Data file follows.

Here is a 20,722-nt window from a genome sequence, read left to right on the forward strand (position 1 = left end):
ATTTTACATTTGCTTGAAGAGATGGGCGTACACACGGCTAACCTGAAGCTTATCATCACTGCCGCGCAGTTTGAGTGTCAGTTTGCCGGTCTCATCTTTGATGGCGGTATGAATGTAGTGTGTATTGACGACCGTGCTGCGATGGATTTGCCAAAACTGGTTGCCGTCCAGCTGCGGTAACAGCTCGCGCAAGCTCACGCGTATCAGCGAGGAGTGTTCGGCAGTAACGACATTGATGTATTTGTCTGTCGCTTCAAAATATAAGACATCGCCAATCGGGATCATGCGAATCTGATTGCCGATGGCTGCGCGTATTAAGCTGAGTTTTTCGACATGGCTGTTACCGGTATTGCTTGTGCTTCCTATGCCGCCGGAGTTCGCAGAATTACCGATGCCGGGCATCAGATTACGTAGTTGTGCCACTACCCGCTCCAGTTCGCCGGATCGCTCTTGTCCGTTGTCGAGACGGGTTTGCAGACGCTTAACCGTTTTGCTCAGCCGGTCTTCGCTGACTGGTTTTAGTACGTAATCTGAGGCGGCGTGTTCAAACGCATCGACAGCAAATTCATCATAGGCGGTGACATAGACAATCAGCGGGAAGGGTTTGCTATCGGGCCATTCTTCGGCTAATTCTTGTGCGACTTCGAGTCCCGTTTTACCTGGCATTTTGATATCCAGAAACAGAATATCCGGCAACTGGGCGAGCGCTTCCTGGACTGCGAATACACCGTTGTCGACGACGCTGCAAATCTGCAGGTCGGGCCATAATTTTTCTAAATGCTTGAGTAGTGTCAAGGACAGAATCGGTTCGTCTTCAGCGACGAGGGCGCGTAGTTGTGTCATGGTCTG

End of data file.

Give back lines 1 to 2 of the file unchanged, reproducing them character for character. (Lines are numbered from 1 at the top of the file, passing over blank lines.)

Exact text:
Here is a 20,722-nt window from a genome sequence, read left to right on the forward strand (position 1 = left end):
ATTTTACATTTGCTTGAAGAGATGGGCGTACACACGGCTAACCTGAAGCTTATCATCACTGCCGCGCAGTTTGAGTGTCAGTTTGCCGGTCTCATCTTTGATGGCGGTATGAATGTAGTGTGTATTGACGACCGTGCTGCGATGGATTTGCCAAAACTGGTTGCCGTCCAGCTGCGGTAACAGCTCGCGCAAGCTCACGCGTATCAGCGAGGAGTGTTCGGCAGTAACGACATTGATGTATTTGTCTGTCGCTTCAAAATATAAGACATCGCCAATCGGGATCATGCGAATCTGATTGCCGATGGCTGCGCGTATTAAGCTGAGTTTTTCGACATGGCTGTTACCGGTATTGCTTGTGCTTCCTATGCCGCCGGAGTTCGCAGAATTACCGATGCCGGGCATCAGATTACGTAGTTGTGCCACTACCCGCTCCAGTTCGCCGGATCGCTCTTGTCCGTTGTCGAGACGGGTTTGCAGACGCTTAACCGTTTTGCTCAGCCGGTCTTCGCTGACTGGTTTTAGTACGTAATCTGAGGCGGCGTGTTCAAACGCATCGACAGCAAATTCATCATAGGCGGTGACATAGACAATCAGCGGGAAGGGTTTGCTATCGGGCCATTCTTCGGCTAATTCTTGTGCGACTTCGAGTCCCGTTTTACCTGGCATTTTGATATCCAGAAACAGAATATCCGGCAACTGGGCGAGCGCTTCCTGGACTGCGAATACACCGTTGTCGACGACGCTGCAAATCTGCAGGTCGGGCCATAATTTTTCTAAATGCTTGAGTAGTGTCAAGGACAGAATCGGTTCGTCTTCAGCGACGAGGGCGCGTAGTTGTGTCATGGTCTG